Developing an Advanced Bioimaging Core in Latin America
Award Imaging Scientist
Funding Cycle Cycle 2
Leonel Malacrida, PhD
Institut Pasteur de Montevideo-Universidad de la República del Uruguay (Advanced Bioimaging Unit)
Leonel Malacrida’s journey to advanced bioimaging started during his PhD research in biophysics in Uruguay when he first studied lung surfactant—a biofilm coating the lung interior that enables us to breathe—and wanted to understand this biological material at the molecular level. During his postdoc at the Laboratory for Fluorescence Dynamics at the University of California, Irvine, he delved into opportunities using advanced microscopy to quantitatively evaluate biology. Leonel is particularly interested in developing methods to image cells hidden in deep layers of tissues not accessible to normal microscopes. As an Associate Professor in the School of Medicine at the Universidad de la República of Uruguay, he recently established the Advanced Bioimaging Unit, a world-class facility for the development of novel instrumentation and for providing services and training to researchers throughout Uruguay. He is deeply committed to training the next generation of young researchers in modern advanced microscopy.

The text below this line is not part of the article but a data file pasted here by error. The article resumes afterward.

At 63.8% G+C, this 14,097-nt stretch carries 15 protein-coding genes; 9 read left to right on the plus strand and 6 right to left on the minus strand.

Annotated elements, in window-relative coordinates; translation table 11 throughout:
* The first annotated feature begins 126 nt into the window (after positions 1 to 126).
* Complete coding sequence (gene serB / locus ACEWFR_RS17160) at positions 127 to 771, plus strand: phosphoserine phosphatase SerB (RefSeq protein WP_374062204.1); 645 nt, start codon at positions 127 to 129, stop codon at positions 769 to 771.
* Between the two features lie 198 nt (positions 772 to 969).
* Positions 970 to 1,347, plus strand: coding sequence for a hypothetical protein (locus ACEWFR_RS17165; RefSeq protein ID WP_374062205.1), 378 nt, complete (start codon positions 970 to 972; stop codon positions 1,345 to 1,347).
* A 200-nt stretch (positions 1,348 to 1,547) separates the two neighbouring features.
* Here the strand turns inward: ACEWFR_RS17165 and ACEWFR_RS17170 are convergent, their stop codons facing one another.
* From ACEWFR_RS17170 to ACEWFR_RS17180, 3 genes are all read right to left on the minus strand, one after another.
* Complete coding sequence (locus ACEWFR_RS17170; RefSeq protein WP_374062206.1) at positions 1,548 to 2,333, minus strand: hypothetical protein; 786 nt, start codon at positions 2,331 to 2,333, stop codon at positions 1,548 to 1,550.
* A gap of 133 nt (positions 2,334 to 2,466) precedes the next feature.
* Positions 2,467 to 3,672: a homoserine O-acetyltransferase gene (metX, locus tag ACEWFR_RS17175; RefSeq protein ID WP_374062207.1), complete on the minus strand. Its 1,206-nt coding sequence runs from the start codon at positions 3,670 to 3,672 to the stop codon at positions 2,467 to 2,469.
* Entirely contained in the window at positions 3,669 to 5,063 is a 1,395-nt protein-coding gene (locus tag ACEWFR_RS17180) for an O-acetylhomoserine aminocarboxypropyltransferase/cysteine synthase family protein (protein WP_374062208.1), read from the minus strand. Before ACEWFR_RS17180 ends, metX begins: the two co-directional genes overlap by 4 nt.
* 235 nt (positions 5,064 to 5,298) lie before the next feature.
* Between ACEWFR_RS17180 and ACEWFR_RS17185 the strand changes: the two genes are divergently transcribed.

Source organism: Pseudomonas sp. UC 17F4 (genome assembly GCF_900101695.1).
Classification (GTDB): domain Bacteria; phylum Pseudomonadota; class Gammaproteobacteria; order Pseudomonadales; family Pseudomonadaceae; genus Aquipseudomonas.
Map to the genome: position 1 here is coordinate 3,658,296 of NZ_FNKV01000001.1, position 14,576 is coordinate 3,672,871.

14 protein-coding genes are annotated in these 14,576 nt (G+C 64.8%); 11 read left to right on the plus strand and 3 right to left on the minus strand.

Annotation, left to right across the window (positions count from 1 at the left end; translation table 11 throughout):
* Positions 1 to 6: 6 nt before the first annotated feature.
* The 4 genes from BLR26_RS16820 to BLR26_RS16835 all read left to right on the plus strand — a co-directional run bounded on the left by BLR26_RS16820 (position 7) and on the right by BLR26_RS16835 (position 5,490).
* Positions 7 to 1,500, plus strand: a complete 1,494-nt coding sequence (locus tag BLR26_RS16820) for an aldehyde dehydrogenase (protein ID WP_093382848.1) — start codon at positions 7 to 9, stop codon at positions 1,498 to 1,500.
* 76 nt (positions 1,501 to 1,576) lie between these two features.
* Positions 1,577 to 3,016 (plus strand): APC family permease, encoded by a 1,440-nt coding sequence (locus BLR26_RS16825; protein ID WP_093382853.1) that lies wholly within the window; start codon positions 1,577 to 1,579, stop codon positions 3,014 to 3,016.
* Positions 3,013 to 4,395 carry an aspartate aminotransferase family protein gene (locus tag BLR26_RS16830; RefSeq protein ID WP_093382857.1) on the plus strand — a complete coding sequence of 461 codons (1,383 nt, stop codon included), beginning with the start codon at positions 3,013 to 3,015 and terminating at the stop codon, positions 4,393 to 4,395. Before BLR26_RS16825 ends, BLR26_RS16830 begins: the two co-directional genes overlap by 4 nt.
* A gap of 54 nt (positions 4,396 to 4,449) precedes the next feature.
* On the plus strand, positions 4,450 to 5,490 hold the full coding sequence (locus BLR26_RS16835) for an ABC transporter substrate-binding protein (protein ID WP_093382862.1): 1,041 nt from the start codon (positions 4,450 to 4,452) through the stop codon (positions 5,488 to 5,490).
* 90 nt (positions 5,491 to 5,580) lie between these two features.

The Advanced Bioimaging Unit (UBA) is a shared effort between the Institut Pasteur of Montevideo and the Universidad de la República at Uruguay, with the goal of developing a national imaging facility that provides access to state-of-the-art instrumentation for all researchers in Uruguay. The UBA will use powerful imaging methods, including adaptive optics approaches and advanced multiphoton laser sources, to study cells deep inside biological tissues. In addition to providing images with high space and time resolution, the UBA’s instrumentation will provide spectroscopic information on different environments inside specific regions of cells. A combination of cutting-edge technology and novel artificial intelligence approaches for analysis and interpretation will provide solutions for handling increasingly complex data. The UBA will also train the next generation of young scientists in Uruguay in these modern imaging and analysis methods.